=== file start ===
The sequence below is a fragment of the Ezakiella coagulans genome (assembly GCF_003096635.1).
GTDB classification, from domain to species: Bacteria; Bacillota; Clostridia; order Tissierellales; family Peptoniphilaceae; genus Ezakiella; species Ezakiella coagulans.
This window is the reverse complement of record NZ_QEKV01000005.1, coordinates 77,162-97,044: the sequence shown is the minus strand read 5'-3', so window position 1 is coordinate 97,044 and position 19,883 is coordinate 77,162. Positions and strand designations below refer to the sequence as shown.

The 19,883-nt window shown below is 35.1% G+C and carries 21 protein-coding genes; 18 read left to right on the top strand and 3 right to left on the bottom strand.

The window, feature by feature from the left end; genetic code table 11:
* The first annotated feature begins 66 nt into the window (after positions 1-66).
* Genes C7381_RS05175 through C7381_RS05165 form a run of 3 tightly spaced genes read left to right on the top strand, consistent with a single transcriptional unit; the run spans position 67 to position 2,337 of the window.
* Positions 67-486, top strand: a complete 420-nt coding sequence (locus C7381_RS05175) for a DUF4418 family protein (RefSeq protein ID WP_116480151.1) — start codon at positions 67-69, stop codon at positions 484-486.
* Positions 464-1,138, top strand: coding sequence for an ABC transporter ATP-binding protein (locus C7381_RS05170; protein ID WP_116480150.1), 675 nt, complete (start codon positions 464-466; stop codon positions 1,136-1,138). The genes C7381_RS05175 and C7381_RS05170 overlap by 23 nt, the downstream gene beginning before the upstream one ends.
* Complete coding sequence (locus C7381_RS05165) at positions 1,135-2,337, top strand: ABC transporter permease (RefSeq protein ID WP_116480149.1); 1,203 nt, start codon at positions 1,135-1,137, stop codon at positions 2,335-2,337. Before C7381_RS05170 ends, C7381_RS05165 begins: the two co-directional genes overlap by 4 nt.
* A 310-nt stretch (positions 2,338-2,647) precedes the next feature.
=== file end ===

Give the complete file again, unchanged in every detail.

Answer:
The sequence below is a fragment of the Ezakiella coagulans genome (assembly GCF_003096635.1).
GTDB classification, from domain to species: Bacteria; Bacillota; Clostridia; order Tissierellales; family Peptoniphilaceae; genus Ezakiella; species Ezakiella coagulans.
This window is the reverse complement of record NZ_QEKV01000005.1, coordinates 77,162-97,044: the sequence shown is the minus strand read 5'-3', so window position 1 is coordinate 97,044 and position 19,883 is coordinate 77,162. Positions and strand designations below refer to the sequence as shown.

The 19,883-nt window shown below is 35.1% G+C and carries 21 protein-coding genes; 18 read left to right on the top strand and 3 right to left on the bottom strand.

The window, feature by feature from the left end; genetic code table 11:
* The first annotated feature begins 66 nt into the window (after positions 1-66).
* Genes C7381_RS05175 through C7381_RS05165 form a run of 3 tightly spaced genes read left to right on the top strand, consistent with a single transcriptional unit; the run spans position 67 to position 2,337 of the window.
* Positions 67-486, top strand: a complete 420-nt coding sequence (locus C7381_RS05175) for a DUF4418 family protein (RefSeq protein ID WP_116480151.1) — start codon at positions 67-69, stop codon at positions 484-486.
* Positions 464-1,138, top strand: coding sequence for an ABC transporter ATP-binding protein (locus C7381_RS05170; protein ID WP_116480150.1), 675 nt, complete (start codon positions 464-466; stop codon positions 1,136-1,138). The genes C7381_RS05175 and C7381_RS05170 overlap by 23 nt, the downstream gene beginning before the upstream one ends.
* Complete coding sequence (locus C7381_RS05165) at positions 1,135-2,337, top strand: ABC transporter permease (RefSeq protein ID WP_116480149.1); 1,203 nt, start codon at positions 1,135-1,137, stop codon at positions 2,335-2,337. Before C7381_RS05170 ends, C7381_RS05165 begins: the two co-directional genes overlap by 4 nt.
* A 310-nt stretch (positions 2,338-2,647) precedes the next feature.